Volunteers are key to livelier city parks

Baltimore: But if citizens pitch in, they must know they won't be penalized for their activism.

An Editorial

April 29, 2001

THERE WAS considerable excitement when Friends of Patterson Park held its annual meeting last month. More than 300 people attended, including 160 who signed up to join the booster group's rapidly growing membership roster. Forty-three exhibitors also participated.

The reason for this record turnout: Good things are happening around Patterson Park.

The 166-acre Southeast Baltimore oasis is slated for a $2.5 million facelift. Lighting and landscaping will be improved. The lake -- which has seven varieties of ducks even though it lacks boats -- will be reconstructed. The park's landmark pagoda will be renovated.

Meanwhile, surrounding neighborhoods are benefiting from their proximity to the Canton waterfront. After many lean years, houses are in demand again.

Unfortunately, Patterson Park and its optimistic promoters are exceptions. Most of the 11 large citywide parks and 41 community parks are in a sad state and have no boosters. Many are in or near deteriorating neighborhoods.

Caring for a park or a recreation center is about the last thing that forlorn residents worry about.

Yet increased voluntarism is key to maintaining Baltimore's parks now that the city government is slashing expenditures.

What about the $9.2 million the state has committed to city parks this fiscal year and next?

It's a lifesaving infusion for the crumbling parks system. But it's earmarked mostly for capital projects. Unless private sponsors step in, programming will be cut.

Sadly, the current level of voluntarism provides no reliable safety net. City Hall has been running the recreation and parks functions so long without encouraging citizen involvement that no meaningful volunteer machinery exists.

Contrast that with adjoining Baltimore County. There, about 50,000 residents donate more than 500,000 hours each year to their local recreation and parks programs.

Volunteers run an impressive array of rec and parks programs through 46 local councils, which generate more than $8 million a year to augment the county's budget allocations.

It would be foolhardy to think that the city rec and parks operation could be sustained on equally extensive voluntary basis. If that were tried here, sadly, the poverty of means and minds would likely assure the collapse of most activities.

But when the Greater Baltimore Committee and the Presidents' Roundtable studied city government last year, they recommended that the city parks operation "significantly increase the number of volunteers who support its full-time staff." Creation of community councils to support recreation programs also was advocated.

Marvin F. Billups Jr., who took over as the city's parks chief in October, is moving in that direction.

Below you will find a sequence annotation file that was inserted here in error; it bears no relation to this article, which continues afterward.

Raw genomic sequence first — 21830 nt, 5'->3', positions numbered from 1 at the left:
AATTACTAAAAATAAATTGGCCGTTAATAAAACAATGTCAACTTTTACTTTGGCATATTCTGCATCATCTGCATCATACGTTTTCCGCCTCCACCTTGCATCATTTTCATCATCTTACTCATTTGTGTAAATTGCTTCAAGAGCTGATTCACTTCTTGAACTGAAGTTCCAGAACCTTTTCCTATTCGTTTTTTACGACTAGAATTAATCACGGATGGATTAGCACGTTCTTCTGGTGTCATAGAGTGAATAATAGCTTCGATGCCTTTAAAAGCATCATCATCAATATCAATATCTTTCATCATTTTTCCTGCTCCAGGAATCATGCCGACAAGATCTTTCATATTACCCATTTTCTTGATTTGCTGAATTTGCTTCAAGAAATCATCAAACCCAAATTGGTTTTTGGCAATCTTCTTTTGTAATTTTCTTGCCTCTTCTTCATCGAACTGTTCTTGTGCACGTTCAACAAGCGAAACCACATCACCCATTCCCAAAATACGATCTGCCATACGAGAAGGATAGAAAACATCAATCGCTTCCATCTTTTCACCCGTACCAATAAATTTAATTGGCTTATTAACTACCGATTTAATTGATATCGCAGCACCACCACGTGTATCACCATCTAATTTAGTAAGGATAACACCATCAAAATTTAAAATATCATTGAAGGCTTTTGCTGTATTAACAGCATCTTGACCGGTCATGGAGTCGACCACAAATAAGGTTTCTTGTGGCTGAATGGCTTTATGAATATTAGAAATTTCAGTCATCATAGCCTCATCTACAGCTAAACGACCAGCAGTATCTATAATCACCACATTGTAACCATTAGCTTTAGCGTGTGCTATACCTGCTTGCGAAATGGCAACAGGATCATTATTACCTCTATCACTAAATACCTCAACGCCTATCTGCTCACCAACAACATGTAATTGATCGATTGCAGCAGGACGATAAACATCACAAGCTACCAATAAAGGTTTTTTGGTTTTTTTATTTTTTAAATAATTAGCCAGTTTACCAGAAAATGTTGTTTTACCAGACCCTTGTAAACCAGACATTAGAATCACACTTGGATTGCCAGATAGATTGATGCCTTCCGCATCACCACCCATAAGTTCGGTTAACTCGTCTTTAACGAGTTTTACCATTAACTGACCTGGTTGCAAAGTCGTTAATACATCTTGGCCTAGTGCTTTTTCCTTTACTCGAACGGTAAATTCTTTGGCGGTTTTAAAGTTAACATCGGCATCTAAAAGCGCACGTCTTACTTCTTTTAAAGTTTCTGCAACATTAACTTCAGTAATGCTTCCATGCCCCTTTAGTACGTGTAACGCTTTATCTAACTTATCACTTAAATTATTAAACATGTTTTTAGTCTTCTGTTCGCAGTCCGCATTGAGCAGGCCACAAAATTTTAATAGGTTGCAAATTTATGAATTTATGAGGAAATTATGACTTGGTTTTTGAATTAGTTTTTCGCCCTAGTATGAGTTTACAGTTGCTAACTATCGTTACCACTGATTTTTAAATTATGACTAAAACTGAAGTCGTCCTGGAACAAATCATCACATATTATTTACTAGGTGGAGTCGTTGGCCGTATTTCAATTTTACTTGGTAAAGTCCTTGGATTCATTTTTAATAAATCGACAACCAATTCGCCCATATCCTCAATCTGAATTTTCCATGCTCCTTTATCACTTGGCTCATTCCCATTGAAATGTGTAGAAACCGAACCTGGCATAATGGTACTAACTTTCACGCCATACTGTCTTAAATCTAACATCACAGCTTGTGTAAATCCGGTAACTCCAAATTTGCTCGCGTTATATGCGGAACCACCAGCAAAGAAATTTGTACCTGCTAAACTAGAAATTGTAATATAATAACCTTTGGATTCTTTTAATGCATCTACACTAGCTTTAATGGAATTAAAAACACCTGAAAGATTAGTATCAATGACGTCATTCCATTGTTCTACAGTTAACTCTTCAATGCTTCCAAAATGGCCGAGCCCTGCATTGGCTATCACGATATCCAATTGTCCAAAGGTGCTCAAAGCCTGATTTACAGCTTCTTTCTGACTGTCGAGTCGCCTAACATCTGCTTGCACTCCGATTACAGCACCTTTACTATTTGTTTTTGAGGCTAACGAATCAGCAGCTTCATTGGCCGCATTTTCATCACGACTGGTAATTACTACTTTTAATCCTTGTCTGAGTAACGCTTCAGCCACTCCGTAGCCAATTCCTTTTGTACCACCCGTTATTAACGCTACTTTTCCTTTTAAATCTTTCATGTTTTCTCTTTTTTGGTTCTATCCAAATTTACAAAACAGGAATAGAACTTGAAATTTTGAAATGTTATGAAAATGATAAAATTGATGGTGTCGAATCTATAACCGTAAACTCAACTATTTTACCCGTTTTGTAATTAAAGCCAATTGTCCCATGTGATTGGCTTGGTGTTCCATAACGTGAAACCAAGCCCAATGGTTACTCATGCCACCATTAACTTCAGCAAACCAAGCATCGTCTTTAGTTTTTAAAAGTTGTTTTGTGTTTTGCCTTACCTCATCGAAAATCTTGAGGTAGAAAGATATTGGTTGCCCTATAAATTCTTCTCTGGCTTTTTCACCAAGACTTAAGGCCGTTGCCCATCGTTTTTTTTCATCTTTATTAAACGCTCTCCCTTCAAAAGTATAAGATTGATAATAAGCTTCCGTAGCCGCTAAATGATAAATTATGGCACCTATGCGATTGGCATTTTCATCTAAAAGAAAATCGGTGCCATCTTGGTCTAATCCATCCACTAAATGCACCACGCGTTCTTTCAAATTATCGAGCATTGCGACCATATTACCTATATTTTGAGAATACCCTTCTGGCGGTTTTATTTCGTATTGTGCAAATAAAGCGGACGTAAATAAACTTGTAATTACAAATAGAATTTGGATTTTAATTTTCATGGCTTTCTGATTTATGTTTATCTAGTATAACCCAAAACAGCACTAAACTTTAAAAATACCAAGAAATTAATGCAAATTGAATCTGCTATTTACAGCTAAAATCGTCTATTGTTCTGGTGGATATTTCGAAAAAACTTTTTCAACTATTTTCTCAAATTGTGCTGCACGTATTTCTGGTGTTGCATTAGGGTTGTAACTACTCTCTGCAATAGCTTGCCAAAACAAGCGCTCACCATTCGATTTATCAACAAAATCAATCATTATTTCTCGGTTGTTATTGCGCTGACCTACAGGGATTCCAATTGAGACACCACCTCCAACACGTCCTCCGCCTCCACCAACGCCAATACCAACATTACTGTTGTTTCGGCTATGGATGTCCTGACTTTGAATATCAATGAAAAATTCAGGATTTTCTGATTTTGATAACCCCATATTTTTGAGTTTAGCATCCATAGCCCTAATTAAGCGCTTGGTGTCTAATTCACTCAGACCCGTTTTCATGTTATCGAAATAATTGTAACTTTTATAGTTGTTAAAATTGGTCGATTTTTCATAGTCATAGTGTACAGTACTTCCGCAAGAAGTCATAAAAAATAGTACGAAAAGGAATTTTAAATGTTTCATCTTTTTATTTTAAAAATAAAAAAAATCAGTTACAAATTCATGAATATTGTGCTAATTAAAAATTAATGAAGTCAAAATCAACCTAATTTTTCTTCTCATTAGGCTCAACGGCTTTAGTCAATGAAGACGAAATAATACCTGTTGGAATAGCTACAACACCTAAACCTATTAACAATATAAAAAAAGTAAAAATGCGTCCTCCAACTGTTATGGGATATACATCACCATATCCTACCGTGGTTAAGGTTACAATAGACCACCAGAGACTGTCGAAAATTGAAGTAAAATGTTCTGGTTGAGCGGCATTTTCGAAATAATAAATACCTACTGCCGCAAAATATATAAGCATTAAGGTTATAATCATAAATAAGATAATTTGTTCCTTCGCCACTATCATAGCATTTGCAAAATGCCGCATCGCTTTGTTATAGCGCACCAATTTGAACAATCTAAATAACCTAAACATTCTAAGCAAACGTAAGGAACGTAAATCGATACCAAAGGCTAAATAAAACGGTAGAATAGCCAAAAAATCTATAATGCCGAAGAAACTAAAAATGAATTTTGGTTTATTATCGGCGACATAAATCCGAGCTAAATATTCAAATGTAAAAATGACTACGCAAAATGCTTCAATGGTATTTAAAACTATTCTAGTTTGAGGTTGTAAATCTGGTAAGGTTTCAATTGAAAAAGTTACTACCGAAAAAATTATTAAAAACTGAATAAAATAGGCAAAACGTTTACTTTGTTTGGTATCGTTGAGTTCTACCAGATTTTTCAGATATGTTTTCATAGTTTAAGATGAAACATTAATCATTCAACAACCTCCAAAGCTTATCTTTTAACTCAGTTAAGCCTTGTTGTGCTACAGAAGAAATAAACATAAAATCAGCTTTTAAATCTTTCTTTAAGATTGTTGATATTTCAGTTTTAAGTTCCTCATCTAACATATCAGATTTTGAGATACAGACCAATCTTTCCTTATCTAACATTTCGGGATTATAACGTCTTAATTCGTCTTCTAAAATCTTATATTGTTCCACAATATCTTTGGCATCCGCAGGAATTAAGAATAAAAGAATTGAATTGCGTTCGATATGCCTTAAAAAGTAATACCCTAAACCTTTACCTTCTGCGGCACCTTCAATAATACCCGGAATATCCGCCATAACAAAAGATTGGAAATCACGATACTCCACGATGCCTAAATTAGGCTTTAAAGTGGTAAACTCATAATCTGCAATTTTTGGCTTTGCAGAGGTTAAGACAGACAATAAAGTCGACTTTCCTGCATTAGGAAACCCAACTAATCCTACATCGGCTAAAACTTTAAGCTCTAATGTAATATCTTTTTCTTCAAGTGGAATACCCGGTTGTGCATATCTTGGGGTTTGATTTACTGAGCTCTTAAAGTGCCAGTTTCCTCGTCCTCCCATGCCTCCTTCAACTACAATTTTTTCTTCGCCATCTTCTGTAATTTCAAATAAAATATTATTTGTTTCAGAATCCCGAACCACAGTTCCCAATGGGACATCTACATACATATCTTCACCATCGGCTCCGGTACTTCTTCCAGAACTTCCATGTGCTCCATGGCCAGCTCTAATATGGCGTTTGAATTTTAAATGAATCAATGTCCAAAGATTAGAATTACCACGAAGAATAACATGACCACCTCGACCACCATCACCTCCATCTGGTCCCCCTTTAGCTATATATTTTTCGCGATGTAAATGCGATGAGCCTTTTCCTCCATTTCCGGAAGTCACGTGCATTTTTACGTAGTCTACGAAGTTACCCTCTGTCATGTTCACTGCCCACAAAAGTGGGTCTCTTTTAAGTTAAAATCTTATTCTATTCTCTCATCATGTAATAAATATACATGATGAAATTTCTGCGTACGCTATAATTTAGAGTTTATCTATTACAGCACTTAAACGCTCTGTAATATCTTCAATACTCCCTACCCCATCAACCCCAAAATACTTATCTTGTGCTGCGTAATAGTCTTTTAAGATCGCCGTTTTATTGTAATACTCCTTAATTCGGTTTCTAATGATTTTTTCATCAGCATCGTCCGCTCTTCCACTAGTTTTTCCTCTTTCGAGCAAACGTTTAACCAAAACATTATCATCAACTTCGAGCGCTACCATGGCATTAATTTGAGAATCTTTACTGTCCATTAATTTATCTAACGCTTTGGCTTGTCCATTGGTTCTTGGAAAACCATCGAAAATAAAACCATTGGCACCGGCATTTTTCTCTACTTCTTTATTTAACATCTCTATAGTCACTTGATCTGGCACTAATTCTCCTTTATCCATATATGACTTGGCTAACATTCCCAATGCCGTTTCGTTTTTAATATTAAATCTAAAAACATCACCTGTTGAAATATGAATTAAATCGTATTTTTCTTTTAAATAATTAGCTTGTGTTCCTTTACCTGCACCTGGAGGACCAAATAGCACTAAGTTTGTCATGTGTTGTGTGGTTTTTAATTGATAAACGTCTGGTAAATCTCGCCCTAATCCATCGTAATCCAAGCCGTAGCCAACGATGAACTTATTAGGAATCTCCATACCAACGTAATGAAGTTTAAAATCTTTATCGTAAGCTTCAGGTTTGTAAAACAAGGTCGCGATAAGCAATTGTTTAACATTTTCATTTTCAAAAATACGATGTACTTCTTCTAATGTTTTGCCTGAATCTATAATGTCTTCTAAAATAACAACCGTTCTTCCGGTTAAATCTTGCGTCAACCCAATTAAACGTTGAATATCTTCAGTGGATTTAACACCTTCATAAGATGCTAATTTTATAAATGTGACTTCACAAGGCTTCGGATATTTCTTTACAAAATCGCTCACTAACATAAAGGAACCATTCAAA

He wants master plans for those parks that don't have them. Last month, he convened the first in a series of meetings to figure out how increased voluntarism could be best employed.

Patterson Park, which has the strongest support group operating in the city, offers some pointers.

"Every park needs a community organizer," says the group's president, Nancy Supik. "There has to be some structure in place. It's very hard for people to volunteer for the city; it's too big."

Friends of Patterson Park has two organizers, paid through foundation grants. Because of their efforts, hardly a weekend goes by without some event in the park. Water ballet in the Olympic-size swimming pool in the summer, a parade of Halloween lanterns that attracted thousands of spectators, bike races and a roller skating event called "Frankenstein on Wheels."

"Ninety percent of volunteer activity is programming," says Michael J. Baker, the city's chief parks administrator.

Using volunteers for maintenance and routine cleanup duties that are now handled by department staff is trickier.

Two weeks ago, roughly 1,000 Baltimoreans spent a day cleaning 70 park and rec sites for spring. That was a laudable exercise in pulling together.

But while some community groups help to maintain their parks, such obligations grow tedious and burdensome very quickly.

Community cleanups in Wyman Park Dell near the Baltimore Museum of Art, for example, seemed to go fine as long as they were done once a month. But when the sponsoring group tried a twice-a-month schedule, half of the helpers dropped out.

As the city tries to increase voluntarism, it faces two tough challenges.

One is how to extend private participation to apathetic neighborhoods that have no resources. Assigning an organizer will not be enough. A sustained program, supported by the Parks & People Foundation, a business group or some other sponsor, is needed.

The other challenge is to prevent hard-working booster groups from feeling victimized or short-changed.

As Friends of Patterson Park has grown and taken more and more responsibility in the park, the group also has become, by some accounts, cagey about disclosing the full scope of its activities to the city. It seems local activists, as taxpayers, fear that the city will divert municipal resources from Patterson Park to some other park that has no private support group.

In the face of these kinds of suspicions, Mayor Martin O'Malley must assure Baltimoreans that the city will not undermine their hard work if they pitch in. He should recognize citizen involvement through rewards that would lead to more volunteerism.

That's the only way to substantially increase private enthusiasm for helping the city run its parks and recreation programs.

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